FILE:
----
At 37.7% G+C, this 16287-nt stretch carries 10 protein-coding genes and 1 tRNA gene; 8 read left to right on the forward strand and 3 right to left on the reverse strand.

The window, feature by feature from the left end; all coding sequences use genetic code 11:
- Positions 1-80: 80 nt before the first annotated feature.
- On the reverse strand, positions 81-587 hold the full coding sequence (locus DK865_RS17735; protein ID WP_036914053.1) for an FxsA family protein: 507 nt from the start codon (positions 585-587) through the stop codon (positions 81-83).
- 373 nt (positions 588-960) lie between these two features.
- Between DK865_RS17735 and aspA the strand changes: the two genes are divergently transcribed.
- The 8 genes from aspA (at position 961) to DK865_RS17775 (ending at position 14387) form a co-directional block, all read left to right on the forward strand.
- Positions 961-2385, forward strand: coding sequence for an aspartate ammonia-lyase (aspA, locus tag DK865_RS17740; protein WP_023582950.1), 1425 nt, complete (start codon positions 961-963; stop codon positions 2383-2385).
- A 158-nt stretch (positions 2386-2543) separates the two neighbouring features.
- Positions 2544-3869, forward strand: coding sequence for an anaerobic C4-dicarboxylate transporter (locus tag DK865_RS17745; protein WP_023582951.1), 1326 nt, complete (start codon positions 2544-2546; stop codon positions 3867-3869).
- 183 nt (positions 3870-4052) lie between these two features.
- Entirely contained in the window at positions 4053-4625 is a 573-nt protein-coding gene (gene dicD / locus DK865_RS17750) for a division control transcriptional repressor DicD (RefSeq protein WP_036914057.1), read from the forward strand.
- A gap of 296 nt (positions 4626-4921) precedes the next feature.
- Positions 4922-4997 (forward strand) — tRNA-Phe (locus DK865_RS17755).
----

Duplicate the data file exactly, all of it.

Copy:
At 37.7% G+C, this 16287-nt stretch carries 10 protein-coding genes and 1 tRNA gene; 8 read left to right on the forward strand and 3 right to left on the reverse strand.

The window, feature by feature from the left end; all coding sequences use genetic code 11:
- Positions 1-80: 80 nt before the first annotated feature.
- On the reverse strand, positions 81-587 hold the full coding sequence (locus DK865_RS17735; protein ID WP_036914053.1) for an FxsA family protein: 507 nt from the start codon (positions 585-587) through the stop codon (positions 81-83).
- 373 nt (positions 588-960) lie between these two features.
- Between DK865_RS17735 and aspA the strand changes: the two genes are divergently transcribed.
- The 8 genes from aspA (at position 961) to DK865_RS17775 (ending at position 14387) form a co-directional block, all read left to right on the forward strand.
- Positions 961-2385, forward strand: coding sequence for an aspartate ammonia-lyase (aspA, locus tag DK865_RS17740; protein WP_023582950.1), 1425 nt, complete (start codon positions 961-963; stop codon positions 2383-2385).
- A 158-nt stretch (positions 2386-2543) separates the two neighbouring features.
- Positions 2544-3869, forward strand: coding sequence for an anaerobic C4-dicarboxylate transporter (locus tag DK865_RS17745; protein WP_023582951.1), 1326 nt, complete (start codon positions 2544-2546; stop codon positions 3867-3869).
- 183 nt (positions 3870-4052) lie between these two features.
- Entirely contained in the window at positions 4053-4625 is a 573-nt protein-coding gene (gene dicD / locus DK865_RS17750) for a division control transcriptional repressor DicD (RefSeq protein WP_036914057.1), read from the forward strand.
- A gap of 296 nt (positions 4626-4921) precedes the next feature.
- Positions 4922-4997 (forward strand) — tRNA-Phe (locus DK865_RS17755).